He was a familiar face from the dancing circuit. He told me he’d been thinking about me, and that we should dance. As in, no one else could dance with me the entire night.
The next night we met and danced again. The day after that we had our first date and danced again.
Fifteen dates later (we were counting them), he hadn’t made a move for the bedroom. He was a big Christian. He was a sweet man.
I went to Iowa to get my sister to come live with me. He was supportive of my decision and sweet to her.
But there were red flags: after the build-up to the great birthday dinner he’d promised me, he didn’t show. I thought he was dead. Two girlfriends came over and pointed out that maybe he was alive and just a jerk. Later, he said he’d had a migraine.
“Do you get them often?” I asked.
“Nope, that was the first time,” he said.
When I asked about his place, he was secretive.
I told my hairdresser my concerns. She got his name and went online to Intelius.com.
“Susan, he’s not 59, he’s 70.”
“But I celebrated his 59th with him,” I said. “Wow, he’s 70?”
He did have bad feet.
I went on Truthfinder.com and bought his report. There wasn’t much about him after 2005.
When I told him I knew how old he really was, he first denied it. Then he said it was his least favorite topic.
I broke up with him for two weeks. But then I gave him a pass, because ALL my friends lie about their age, at least on dating websites.
There were other red flags though: he’d come over on Thursday and go home on Monday morning. I didn’t want so much togetherness. I asked him to go home one Sunday, and he had a meltdown.
We negotiated my nights off – Sunday, Monday, Tuesday, Wednesday. I might have felt different if we’d ever go to his place, but we never did.
I asked him if he was homeless, or married, or on the run from the law.
“No,” he said.
Was he in the witness protection program? Was he in a halfway house or on parole?
“No,” he said again.
He stopped paying for dates. We went 50/50 when we went out. I strongly encouraged him to show up with food in his hands when he parked himself at my place for 4 days. I instructed him to bring wine.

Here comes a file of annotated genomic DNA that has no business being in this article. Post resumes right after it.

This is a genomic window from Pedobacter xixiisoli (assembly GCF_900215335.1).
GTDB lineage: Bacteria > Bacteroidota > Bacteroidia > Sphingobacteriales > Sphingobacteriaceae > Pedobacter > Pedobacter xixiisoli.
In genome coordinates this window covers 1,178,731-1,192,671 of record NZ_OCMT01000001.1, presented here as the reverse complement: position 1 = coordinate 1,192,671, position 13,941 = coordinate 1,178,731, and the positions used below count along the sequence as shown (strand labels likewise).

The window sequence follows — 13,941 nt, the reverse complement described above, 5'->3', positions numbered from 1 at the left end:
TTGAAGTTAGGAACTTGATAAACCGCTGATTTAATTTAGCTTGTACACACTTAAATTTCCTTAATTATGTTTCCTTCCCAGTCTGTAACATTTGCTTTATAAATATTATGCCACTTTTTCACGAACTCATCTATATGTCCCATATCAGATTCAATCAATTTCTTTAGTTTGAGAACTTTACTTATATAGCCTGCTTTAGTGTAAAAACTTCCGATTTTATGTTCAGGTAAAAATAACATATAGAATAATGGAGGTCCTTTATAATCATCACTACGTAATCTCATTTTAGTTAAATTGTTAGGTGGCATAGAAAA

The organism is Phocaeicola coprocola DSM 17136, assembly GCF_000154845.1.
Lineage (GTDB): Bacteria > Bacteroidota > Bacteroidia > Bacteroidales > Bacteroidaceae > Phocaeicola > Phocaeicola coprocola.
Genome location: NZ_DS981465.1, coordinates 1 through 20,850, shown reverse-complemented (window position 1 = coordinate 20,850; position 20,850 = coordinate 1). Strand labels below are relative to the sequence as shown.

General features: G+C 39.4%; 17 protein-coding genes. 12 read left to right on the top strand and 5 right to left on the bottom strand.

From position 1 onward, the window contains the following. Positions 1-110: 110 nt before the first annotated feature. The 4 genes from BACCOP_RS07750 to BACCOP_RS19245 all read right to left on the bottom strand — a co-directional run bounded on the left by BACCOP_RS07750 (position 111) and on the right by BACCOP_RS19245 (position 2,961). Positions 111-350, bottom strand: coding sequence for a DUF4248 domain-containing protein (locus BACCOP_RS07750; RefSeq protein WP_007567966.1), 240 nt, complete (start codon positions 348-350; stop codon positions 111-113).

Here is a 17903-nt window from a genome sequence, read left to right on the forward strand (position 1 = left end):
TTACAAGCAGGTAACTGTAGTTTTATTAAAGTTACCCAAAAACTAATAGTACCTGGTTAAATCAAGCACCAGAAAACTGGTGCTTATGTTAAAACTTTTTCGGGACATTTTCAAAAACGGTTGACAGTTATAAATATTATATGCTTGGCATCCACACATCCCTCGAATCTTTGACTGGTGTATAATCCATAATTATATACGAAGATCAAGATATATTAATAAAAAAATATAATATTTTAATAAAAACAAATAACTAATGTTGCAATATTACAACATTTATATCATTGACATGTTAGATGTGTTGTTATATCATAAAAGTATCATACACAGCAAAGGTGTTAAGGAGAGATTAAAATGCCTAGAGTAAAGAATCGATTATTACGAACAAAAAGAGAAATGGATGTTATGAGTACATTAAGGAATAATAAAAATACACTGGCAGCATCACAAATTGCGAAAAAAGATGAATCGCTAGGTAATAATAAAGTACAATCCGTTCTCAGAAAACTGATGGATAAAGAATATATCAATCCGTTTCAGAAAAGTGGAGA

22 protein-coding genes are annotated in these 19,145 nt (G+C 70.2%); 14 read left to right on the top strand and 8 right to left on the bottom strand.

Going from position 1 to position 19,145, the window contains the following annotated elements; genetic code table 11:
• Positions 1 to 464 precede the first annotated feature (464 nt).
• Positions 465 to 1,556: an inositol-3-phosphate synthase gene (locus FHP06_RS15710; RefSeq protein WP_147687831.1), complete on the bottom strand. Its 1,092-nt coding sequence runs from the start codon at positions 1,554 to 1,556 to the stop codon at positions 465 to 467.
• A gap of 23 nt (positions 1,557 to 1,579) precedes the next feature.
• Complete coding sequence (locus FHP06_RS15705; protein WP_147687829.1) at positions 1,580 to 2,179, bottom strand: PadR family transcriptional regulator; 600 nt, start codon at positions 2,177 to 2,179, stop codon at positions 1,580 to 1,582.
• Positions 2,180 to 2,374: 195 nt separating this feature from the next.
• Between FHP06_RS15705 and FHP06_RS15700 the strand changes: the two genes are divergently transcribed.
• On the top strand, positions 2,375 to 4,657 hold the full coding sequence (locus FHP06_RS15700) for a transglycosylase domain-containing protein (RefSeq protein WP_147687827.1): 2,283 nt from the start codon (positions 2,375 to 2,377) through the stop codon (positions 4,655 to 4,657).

I asked him to get a shaving kit and leave it at my place. He never did. I gave him a toothbrush. He rifled through my bathroom drawers, looking for “toothpaste.”
The final weekend he got drunk while watching daytime football and started preaching to me about why he and I were going to heaven and no one else was.
“Just the two of us?” I questioned.
Four nights later, we had a restaurant date, where we actually talked instead of going dancing. I caught him in a lie about his migraines in his teens.
“You told me the migraine you had on my birthday was the first one you’d ever had,” I said.
He backpedaled on his story.
“And you won’t tell me where you live,” I said. “You are so secretive.”
“I’ll tell you on December 1st,” he said.
“I’m not falling for that again,” I said.
He was going on a church retreat the next day. He was riding down there with a pastor. I asked him to discuss my issue with his secrecy with his pastor. When he got back, he argued with me about it and said he was doing things on his terms. I hung up on him. He called me back and hung up on me.
A week later I called him about the Bible he had left behind. He accused me of playing games.
“Talk about playing games!” I said. “If you think any woman will date a man who won’t tell her where he lives, then you are one messed-up guy.”
My friend saw him a week later out on a date. He never came for the Bible.
It was a game after all – finding a woman with more than he had until she caught on and cut him loose.
I didn’t know much about him. He knew everything about me.
I do miss the dancing.
Couldda Wouldda Shouldda
It should’ve ended on my birthday.